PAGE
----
In January 1933 there was a growing desperation from some within the Nazi party to see the party take the next step into the national government. The party finances had not really recovered after the campaigns of spring and summer 1932, and the financial position of the party would only continue to deteriorate. For the campaigns of 1932 the Nazi party had brought on many new salaried employees, and they would have to continue to be paid even if the party income continued to stagnate. Relations with the SA also continued to be problematic. The exact feelings of party members during this period is something that will probably never been known, as there were efforts within the party, and especially at the local and regional level to obfuscate concerns and issues brought up by party members to prevent them from becoming public knowledge. There was of course also the problem that the November elections had resulted in the first reduction in Nazi support in almost 5 years. The problems were mounting for the party, but the hope was that all of them would quickly dissipate if they could create a government in which they were in power, and the negotiations with Papen were the only viable path to making that happen. The day after Schleicher resigned, Papen would meet with Hindenburg to gain his acceptance for a government that would be led by Hitler. Papen wanted himself in the position of Vice Chancellor and he planned to offer cabinet positions to leaders of other conservative parties to gain their support. After these discussions Hindenburg would give Papen permission to try and form such a government.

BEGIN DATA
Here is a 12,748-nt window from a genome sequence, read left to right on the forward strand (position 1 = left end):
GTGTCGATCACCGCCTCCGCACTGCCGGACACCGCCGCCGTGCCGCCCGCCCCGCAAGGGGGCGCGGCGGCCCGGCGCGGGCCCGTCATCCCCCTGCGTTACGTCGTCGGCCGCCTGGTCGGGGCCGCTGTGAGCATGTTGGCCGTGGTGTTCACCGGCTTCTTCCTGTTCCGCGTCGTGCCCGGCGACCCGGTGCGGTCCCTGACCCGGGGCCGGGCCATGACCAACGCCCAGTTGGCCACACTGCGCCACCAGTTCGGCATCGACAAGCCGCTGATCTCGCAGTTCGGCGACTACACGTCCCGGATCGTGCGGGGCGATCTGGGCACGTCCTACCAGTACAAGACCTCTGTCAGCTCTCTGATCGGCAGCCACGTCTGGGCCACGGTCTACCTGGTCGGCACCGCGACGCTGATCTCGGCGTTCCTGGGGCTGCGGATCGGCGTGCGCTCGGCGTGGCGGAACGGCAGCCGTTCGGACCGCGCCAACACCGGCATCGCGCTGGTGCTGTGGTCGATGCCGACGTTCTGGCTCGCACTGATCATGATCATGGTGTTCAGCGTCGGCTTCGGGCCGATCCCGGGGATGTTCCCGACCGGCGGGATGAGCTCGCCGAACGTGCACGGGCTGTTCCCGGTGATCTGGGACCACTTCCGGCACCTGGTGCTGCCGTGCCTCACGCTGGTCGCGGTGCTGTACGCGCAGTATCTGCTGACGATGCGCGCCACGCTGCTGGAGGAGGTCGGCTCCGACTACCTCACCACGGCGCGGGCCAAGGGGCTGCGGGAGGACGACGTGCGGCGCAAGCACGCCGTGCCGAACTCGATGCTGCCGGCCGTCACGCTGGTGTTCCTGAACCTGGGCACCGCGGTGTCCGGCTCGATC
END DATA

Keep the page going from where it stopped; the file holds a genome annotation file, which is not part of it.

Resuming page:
With the permission of the President, Papen began to put his plan into place. He would reach out to the other conservative parties to gain their support, and he did truly believe that they would be an important part of giving the government some form of legitimacy and ensuring that it would remain on the correct path. Papen believed that the traditional conservative leaders that would be in the cabinet and in the government would be able to act as a moderating influence on a Hitler chancellorship, and to guarantee that his more radical ideas would not be put in place. Others were less enthused about the idea, some would warm Papen that he was making a huge mistake. Papen would always maintain his confidence that in such a government he and the other moderate members would always retain the upper hand. To one doubter, who would voice the concern that Papen was putting himself at the mercy of Hitler, he would reply that ‘You are mistaken. We’ve hired him.’ He would also say that ‘Within two weeks, we will have pushed Hitler so far into a corner that he’ll squeak.’ To jump out of our chronological arrangement here, I just want to say that this would be a colossal miscalculation by Papen. it would rapidly become apparent that the Conservative coalition within the government, which Papen put so much faith in, had no real power, and no real ability to moderate Nazi policies. They would instead be slowly marginalized and then removed from the government before, during the summer of 1934, several would be assassinated. Of course, in January 1933 Papen did not know that his plan would come to such utter ruin.